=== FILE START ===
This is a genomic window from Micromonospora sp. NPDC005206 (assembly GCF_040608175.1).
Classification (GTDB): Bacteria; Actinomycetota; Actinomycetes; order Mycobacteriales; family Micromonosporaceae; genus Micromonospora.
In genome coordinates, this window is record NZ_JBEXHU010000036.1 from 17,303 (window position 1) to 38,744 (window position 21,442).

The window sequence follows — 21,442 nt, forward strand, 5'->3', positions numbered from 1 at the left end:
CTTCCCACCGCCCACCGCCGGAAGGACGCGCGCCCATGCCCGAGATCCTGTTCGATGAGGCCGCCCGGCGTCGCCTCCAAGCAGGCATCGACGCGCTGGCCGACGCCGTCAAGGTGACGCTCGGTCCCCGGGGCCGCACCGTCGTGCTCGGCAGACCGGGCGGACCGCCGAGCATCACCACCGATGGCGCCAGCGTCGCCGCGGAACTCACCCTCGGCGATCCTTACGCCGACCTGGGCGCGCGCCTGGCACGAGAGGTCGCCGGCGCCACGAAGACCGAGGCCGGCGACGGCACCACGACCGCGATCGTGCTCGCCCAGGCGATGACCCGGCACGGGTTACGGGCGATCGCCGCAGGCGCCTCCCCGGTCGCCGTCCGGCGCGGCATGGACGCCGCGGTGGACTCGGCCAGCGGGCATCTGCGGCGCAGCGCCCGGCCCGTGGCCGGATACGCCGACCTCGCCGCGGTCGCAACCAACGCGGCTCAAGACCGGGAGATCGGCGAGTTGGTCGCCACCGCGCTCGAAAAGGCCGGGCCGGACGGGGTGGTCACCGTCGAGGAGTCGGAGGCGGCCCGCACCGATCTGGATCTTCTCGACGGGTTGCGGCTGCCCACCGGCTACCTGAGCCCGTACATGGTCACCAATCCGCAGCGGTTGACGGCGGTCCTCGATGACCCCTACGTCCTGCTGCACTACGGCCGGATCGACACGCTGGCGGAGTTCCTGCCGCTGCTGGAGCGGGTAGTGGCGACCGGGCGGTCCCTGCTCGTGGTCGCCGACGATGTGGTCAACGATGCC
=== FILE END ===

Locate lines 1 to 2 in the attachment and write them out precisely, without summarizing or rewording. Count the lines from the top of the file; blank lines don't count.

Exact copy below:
This is a genomic window from Micromonospora sp. NPDC005206 (assembly GCF_040608175.1).
Classification (GTDB): Bacteria; Actinomycetota; Actinomycetes; order Mycobacteriales; family Micromonosporaceae; genus Micromonospora.